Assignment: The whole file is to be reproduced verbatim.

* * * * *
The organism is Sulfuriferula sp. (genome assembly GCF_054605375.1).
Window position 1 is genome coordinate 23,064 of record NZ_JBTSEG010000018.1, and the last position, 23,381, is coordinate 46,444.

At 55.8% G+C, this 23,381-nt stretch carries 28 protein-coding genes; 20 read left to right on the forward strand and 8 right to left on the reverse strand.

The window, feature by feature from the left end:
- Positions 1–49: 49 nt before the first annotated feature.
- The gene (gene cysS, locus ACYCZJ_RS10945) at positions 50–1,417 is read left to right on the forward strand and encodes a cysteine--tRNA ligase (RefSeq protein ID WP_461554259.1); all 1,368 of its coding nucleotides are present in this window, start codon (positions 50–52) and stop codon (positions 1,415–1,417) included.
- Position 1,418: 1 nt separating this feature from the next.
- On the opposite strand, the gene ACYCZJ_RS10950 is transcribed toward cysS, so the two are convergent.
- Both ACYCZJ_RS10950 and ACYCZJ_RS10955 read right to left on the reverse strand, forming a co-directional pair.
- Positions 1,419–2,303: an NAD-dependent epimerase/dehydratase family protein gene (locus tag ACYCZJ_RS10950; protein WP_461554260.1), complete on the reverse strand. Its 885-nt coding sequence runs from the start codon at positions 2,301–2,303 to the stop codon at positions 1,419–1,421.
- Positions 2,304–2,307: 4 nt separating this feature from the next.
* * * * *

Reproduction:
The organism is Sulfuriferula sp. (genome assembly GCF_054605375.1).
Window position 1 is genome coordinate 23,064 of record NZ_JBTSEG010000018.1, and the last position, 23,381, is coordinate 46,444.

At 55.8% G+C, this 23,381-nt stretch carries 28 protein-coding genes; 20 read left to right on the forward strand and 8 right to left on the reverse strand.

The window, feature by feature from the left end:
- Positions 1–49: 49 nt before the first annotated feature.
- The gene (gene cysS, locus ACYCZJ_RS10945) at positions 50–1,417 is read left to right on the forward strand and encodes a cysteine--tRNA ligase (RefSeq protein ID WP_461554259.1); all 1,368 of its coding nucleotides are present in this window, start codon (positions 50–52) and stop codon (positions 1,415–1,417) included.
- Position 1,418: 1 nt separating this feature from the next.
- On the opposite strand, the gene ACYCZJ_RS10950 is transcribed toward cysS, so the two are convergent.
- Both ACYCZJ_RS10950 and ACYCZJ_RS10955 read right to left on the reverse strand, forming a co-directional pair.
- Positions 1,419–2,303: an NAD-dependent epimerase/dehydratase family protein gene (locus tag ACYCZJ_RS10950; protein WP_461554260.1), complete on the reverse strand. Its 885-nt coding sequence runs from the start codon at positions 2,301–2,303 to the stop codon at positions 1,419–1,421.
- Positions 2,304–2,307: 4 nt separating this feature from the next.